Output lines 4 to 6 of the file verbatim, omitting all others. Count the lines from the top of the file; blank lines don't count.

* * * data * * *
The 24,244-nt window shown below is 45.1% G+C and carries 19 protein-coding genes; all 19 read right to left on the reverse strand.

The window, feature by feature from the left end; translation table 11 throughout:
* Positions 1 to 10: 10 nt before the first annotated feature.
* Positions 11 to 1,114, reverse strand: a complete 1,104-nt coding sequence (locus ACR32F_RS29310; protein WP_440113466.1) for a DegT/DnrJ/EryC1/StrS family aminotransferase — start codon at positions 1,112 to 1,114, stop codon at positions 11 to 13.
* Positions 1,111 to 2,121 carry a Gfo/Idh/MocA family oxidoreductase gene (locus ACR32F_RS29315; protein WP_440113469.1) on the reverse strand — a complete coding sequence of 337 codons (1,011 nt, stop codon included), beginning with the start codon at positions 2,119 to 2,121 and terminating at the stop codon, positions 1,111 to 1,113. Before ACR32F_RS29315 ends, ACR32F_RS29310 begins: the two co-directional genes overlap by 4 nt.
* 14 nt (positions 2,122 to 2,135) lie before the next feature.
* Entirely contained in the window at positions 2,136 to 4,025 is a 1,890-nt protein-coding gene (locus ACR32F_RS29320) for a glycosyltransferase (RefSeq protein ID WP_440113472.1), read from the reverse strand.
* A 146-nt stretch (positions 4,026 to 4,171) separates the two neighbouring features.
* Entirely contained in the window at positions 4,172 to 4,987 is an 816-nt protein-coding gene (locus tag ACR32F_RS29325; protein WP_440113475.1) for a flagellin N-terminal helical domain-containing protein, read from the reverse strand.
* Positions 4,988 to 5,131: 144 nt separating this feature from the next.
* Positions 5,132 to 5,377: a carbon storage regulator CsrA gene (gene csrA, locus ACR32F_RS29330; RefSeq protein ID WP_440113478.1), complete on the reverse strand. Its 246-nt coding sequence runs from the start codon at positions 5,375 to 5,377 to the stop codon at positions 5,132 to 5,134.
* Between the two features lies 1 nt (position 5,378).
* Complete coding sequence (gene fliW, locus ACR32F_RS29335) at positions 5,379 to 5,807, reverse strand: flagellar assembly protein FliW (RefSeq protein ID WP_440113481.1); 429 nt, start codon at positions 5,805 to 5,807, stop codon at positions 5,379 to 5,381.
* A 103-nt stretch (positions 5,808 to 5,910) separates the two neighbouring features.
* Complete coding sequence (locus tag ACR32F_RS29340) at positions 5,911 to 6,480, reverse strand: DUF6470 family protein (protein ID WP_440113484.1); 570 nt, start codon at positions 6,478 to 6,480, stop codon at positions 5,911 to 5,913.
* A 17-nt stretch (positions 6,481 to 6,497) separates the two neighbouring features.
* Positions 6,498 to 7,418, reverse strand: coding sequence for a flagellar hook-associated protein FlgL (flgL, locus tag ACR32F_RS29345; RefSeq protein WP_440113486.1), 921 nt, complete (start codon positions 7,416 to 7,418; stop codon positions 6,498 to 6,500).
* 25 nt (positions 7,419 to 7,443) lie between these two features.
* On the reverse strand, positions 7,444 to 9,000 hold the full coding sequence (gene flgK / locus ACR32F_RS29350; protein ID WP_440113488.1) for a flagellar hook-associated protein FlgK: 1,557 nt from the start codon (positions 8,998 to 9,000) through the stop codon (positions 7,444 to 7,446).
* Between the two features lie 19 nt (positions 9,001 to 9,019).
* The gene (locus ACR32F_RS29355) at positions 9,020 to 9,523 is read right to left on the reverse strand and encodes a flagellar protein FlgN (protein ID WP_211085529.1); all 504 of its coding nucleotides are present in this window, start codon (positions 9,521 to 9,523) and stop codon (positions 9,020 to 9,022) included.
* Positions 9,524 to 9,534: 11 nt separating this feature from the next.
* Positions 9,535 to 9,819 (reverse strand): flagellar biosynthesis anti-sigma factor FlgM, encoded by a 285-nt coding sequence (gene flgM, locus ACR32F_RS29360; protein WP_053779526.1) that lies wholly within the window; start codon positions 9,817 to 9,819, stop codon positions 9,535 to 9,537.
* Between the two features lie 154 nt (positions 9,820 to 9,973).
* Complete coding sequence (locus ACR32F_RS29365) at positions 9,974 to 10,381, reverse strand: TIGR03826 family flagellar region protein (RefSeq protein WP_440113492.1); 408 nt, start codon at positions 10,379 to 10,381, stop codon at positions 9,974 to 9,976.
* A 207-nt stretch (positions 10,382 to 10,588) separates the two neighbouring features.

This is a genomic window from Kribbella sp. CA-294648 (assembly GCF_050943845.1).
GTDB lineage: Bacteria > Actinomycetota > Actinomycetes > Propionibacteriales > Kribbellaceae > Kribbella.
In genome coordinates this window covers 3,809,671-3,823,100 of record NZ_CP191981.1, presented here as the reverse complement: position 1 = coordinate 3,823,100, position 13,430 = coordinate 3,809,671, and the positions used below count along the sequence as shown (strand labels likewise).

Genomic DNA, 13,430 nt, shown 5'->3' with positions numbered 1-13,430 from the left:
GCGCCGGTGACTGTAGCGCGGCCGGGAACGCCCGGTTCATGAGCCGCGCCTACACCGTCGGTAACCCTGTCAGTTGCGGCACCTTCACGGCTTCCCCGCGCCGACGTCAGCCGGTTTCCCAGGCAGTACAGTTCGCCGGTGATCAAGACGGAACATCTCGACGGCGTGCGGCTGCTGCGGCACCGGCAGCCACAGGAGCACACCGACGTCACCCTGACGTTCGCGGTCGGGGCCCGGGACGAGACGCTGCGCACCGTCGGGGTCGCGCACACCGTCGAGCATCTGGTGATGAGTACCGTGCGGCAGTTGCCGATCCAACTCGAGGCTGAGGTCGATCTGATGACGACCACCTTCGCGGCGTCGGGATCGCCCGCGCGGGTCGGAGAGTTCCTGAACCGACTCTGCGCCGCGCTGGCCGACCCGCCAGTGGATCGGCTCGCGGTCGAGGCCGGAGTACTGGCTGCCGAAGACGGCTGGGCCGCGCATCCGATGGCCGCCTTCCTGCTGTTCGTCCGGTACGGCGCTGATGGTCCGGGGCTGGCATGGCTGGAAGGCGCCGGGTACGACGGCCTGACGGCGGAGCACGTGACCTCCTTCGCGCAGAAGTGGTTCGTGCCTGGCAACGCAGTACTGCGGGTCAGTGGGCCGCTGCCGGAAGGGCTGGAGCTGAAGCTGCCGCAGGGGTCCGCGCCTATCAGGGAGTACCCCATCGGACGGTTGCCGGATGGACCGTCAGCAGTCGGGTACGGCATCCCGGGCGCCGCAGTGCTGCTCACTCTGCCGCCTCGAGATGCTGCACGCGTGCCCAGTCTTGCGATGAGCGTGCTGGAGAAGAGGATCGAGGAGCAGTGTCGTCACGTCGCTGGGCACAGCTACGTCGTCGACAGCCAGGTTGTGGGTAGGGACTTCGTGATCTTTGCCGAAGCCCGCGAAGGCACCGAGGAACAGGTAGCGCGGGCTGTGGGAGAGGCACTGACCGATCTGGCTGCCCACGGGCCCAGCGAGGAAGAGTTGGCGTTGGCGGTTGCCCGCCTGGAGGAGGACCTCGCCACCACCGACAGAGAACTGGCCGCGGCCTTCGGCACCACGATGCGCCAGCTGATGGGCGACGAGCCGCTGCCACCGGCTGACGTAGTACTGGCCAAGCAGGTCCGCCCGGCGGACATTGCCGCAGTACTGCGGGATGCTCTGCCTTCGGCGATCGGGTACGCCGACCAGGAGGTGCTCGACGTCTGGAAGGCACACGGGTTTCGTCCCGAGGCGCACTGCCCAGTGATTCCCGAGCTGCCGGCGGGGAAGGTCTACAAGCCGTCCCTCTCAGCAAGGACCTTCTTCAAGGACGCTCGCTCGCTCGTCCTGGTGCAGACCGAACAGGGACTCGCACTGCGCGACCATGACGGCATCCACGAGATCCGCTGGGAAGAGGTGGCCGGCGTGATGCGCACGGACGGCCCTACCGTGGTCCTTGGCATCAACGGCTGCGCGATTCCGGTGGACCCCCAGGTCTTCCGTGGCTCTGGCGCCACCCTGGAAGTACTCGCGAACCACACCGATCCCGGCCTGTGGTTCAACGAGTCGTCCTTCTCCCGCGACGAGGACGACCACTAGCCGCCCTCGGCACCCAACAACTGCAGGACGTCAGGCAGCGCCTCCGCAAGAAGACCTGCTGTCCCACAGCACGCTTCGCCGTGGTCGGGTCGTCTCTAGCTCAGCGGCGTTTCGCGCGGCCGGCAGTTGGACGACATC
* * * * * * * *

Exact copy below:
* Positions 11 to 1,114, reverse strand: a complete 1,104-nt coding sequence (locus ACR32F_RS29310; protein WP_440113466.1) for a DegT/DnrJ/EryC1/StrS family aminotransferase — start codon at positions 1,112 to 1,114, stop codon at positions 11 to 13.
* Positions 1,111 to 2,121 carry a Gfo/Idh/MocA family oxidoreductase gene (locus ACR32F_RS29315; protein WP_440113469.1) on the reverse strand — a complete coding sequence of 337 codons (1,011 nt, stop codon included), beginning with the start codon at positions 2,119 to 2,121 and terminating at the stop codon, positions 1,111 to 1,113. Before ACR32F_RS29315 ends, ACR32F_RS29310 begins: the two co-directional genes overlap by 4 nt.
* 14 nt (positions 2,122 to 2,135) lie before the next feature.